|No.||Setting||Directed by||Written by||Original air date|
|1||"City and Beach"||Vyacheslav Kotyonochkin||Felix Kandel, Aleksandr Kurlyandsky & Arkadi Khait||June 14, 1969|
|2||"Fairground at Night"||Vyacheslav Kotyonochkin||Felix Kandel, Aleksandr Kurlyandsky & Arkadi Khait||July 18, 1970|
|3||"Road and Construction Site"||Vyacheslav Kotyonochkin||Felix Kandel, Aleksandr Kurlyandsky & Arkadi Khait||May 29, 1971|
|4||"Stadium"||Vyacheslav Kotyonochkin||Felix Kandel, Aleksandr Kurlyandsky & Arkadi Khait||June 26, 1971|
|5||"City and Train Station"||Vyacheslav Kotyonochkin||Felix Kandel, Aleksandr Kurlyandsky & Arkadi Khait||September 23, 1972|
|6||"Countryside"||Vyacheslav Kotyonochkin||Felix Kandel, Aleksandr Kurlyandsky & Arkadi Khait||April 21, 1973|
|7||"Sea Voyage"||Vyacheslav Kotyonochkin||Felix Kandel, Aleksandr Kurlyandsky & Arkadi Khait||May 12, 1973|
|8||"New Year Celebration"||Vyacheslav Kotyonochkin||Aleksandr Kurlyandsky & Arkadi Khait||January 5, 1974|
|9||"Television Studio"||Vyacheslav Kotyonochkin||Aleksandr Kurlyandsky & Arkadi Khait||September 4, 1976|
|10||"Construction Site and Hospital"||Vyacheslav Kotyonochkin||Aleksandr Kurlyandsky & Arkadi Khait||October 9, 1976|
|11||"Circus"||Vyacheslav Kotyonochkin||Aleksandr Kurlyandsky & Arkadi Khait||July 30, 1977|
|12||"Museum"||Vyacheslav Kotyonochkin||Aleksandr Kurlyandsky & Arkadi Khait||April 8, 1978|
|13||"Olympic Games"||Vyacheslav Kotyonochkin||Aleksandr Kurlyandsky & Arkadi Khait||May 17, 1980|
|Connected to the 1980 Summer Olympics in Moscow, Misha appears.|
|14||"The House of Young Technicians"||Vyacheslav Kotyonochkin||Aleksandr Kurlyandsky & Arkadi Khait||June 2, 1984|
|15||"The House of Culture"||Vyacheslav Kotyonochkin||Aleksandr Kurlyandsky & Arkadi Khait||June 22, 1985|
|16||"In the World of Russian Folk Tales"||Vyacheslav Kotyonochkin||Aleksandr Kurlyandsky & Arkadi Khait||September 27, 1986|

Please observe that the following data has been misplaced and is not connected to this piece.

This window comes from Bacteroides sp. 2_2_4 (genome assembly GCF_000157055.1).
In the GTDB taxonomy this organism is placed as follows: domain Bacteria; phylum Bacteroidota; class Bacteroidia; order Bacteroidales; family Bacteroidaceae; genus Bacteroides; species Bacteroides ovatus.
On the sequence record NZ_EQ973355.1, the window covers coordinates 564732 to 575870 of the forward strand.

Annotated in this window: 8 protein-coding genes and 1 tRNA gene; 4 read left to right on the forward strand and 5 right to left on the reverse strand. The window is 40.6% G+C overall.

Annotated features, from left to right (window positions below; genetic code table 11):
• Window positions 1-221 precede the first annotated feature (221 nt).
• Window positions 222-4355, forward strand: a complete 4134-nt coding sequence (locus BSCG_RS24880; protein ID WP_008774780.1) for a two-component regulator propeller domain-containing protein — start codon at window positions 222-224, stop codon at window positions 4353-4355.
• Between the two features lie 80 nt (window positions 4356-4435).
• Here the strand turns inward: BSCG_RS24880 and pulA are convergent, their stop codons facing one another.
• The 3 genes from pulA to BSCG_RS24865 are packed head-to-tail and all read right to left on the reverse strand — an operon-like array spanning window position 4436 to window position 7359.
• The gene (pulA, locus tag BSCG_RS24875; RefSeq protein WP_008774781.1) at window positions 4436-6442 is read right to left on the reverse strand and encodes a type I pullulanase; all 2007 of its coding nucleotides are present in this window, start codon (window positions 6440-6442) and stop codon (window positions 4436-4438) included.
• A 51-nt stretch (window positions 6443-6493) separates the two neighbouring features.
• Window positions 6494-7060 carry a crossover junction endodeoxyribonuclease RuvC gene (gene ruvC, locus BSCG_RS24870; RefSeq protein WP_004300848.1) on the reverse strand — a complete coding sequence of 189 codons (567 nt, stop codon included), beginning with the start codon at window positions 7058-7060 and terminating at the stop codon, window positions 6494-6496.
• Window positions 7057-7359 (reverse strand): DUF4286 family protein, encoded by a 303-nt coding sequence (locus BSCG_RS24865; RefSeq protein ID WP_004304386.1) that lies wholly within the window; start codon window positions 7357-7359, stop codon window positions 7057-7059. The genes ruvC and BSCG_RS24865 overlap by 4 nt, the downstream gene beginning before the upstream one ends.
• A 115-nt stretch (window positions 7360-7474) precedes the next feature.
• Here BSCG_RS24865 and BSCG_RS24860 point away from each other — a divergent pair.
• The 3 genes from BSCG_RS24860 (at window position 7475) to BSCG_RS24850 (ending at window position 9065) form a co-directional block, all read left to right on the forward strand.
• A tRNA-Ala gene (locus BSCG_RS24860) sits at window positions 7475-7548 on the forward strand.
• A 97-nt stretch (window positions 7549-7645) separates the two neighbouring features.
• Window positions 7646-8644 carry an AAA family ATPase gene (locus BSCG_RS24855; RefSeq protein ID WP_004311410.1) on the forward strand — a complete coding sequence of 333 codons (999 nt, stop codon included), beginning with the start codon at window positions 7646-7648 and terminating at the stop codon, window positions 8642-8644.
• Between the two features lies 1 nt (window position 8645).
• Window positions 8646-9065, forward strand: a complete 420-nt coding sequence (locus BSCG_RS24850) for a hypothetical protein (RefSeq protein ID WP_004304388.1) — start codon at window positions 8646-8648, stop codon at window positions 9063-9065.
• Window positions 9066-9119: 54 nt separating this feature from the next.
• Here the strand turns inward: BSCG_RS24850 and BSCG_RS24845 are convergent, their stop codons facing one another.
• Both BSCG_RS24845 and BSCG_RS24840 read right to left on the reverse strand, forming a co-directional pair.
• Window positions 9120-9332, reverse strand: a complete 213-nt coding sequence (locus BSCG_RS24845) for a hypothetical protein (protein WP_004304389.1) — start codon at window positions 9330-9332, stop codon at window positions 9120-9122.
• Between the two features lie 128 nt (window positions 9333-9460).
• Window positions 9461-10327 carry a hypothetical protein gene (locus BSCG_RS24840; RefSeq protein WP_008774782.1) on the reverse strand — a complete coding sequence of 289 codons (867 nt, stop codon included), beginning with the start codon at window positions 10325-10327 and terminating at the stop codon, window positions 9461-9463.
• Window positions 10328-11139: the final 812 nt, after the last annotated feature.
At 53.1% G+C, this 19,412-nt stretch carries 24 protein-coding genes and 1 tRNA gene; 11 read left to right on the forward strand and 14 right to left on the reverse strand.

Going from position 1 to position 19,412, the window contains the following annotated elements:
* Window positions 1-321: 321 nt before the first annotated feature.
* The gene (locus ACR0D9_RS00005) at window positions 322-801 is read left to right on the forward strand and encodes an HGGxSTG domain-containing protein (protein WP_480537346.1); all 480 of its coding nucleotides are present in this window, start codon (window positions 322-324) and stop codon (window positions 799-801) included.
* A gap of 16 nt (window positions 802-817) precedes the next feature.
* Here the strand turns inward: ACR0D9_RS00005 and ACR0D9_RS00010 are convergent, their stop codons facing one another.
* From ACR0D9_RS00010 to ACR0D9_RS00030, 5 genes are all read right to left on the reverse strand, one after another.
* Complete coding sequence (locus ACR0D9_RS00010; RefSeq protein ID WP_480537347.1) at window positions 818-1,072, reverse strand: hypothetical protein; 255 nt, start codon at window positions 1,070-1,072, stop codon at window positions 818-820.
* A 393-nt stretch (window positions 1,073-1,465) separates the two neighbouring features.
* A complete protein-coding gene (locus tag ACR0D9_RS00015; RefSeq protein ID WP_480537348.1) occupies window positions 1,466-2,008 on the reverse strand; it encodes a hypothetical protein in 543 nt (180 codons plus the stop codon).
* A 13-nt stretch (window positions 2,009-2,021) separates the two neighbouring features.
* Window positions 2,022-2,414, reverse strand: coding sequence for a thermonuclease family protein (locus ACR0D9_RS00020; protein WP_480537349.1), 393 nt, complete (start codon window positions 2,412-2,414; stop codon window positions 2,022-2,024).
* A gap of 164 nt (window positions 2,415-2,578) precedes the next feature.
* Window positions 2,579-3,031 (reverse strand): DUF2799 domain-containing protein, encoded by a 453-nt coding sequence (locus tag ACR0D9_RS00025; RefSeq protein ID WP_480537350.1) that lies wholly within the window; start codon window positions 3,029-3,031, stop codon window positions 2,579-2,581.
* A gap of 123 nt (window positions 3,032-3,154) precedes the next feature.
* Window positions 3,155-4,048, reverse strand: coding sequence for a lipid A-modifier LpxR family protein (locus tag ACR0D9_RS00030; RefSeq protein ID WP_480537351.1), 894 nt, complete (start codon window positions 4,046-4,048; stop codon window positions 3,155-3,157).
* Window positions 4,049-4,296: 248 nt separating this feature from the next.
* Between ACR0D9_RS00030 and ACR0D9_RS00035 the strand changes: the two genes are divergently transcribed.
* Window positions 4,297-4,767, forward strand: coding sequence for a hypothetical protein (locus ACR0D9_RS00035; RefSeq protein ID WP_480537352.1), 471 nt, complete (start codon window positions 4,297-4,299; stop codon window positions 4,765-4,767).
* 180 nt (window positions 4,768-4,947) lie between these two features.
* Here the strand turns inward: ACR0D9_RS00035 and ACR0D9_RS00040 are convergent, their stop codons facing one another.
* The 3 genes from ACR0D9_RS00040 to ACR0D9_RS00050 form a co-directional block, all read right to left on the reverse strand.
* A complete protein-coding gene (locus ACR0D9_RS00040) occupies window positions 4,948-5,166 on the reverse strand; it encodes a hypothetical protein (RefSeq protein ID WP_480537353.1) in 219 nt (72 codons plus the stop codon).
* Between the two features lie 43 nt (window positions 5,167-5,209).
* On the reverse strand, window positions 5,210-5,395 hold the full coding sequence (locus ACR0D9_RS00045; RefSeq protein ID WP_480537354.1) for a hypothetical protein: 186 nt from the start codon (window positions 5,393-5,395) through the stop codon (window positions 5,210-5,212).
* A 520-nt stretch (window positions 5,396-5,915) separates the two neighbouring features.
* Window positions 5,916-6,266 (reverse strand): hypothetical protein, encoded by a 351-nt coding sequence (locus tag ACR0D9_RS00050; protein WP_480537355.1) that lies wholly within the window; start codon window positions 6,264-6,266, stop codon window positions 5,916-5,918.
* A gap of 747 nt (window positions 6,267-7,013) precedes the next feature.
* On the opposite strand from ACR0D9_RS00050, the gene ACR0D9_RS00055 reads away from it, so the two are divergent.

|17||"Exotic Land on Island"||Vyacheslav Kotyonochkin & Vladimir Tarasov||Aleksandr Kurlyandsky||June 24, 1993|
|18||"Supermarket"||Vyacheslav Kotyonochkin & Vladimir Tarasov||Aleksandr Kurlyandsky||June 25, 1993|
|19||"Airport and Beach"||Aleksey Kotyonochkin||Felix Kandel & Aleksandr Kurlyandsky||December 22, 2005|
|20||"Dacha Community"||Aleksey Kotyonochkin||Felix Kandel & Aleksandr Kurlyandsky||October 7, 2006|
There was also a promotional 30 min. long episode show including various characters from Soviet cartoons (Cheburashka, among others) released in 1981 called The Lost Episodes. The show featured three never before seen sequences of Nu Pogodi! of approximate 10 min. length and were not re-released for home entertainment in spite of various full episode collections. They can, however, be seen on television on some channels during children cartoons time and are viewable through web video recordings (such as YouTube).
In August 2012, it was decided television airing of the cartoons would not cut out scenes of the wolf smoking because of laws prohibiting material "deemed harmful to children". An agreement was made, "We will not cut anything, not even one cigarette." 
Cast and crew
- Felix Kandel (credited as Felix Kamov) − 1-7 and 19-20
- Arkady Khait − 1-16
- Aleksandr Kurlyandsky − all
Main animators - character development
- Svyatozar Rusakov − 1-16
- Aleksey Kotyonochkin − 17-18
- Svetlana Davidova − 19 and 20
- Anatoli Papanov (Wolf) − 1-16 (17 and 18 posthumously, using outtakes)
- Klara Rumyanova (Hare) − 1-18
- Igor Khristenko (Wolf) − 19-20
- Olga Zvereva (Hare) − 19-20
- Gennady Khazanov (Announcer) − 9
- Vladimir Soshalski (Hippopotamus) − 15
- Yelena Pietrova − 1-6
- N. Klimova − 7
- Svetlana Koscieieva − 8-14
- Aleksandr Chekhovski − 15-16
- L. Krutovskaja − 17-18
- George Martyniuk − 1-10
- Vladimir Kutuzov − 11-18
- Tatyana Sazonova − 1-7
- Margarita Micheeva − 8-18
- Viktor Arsentev − 1-15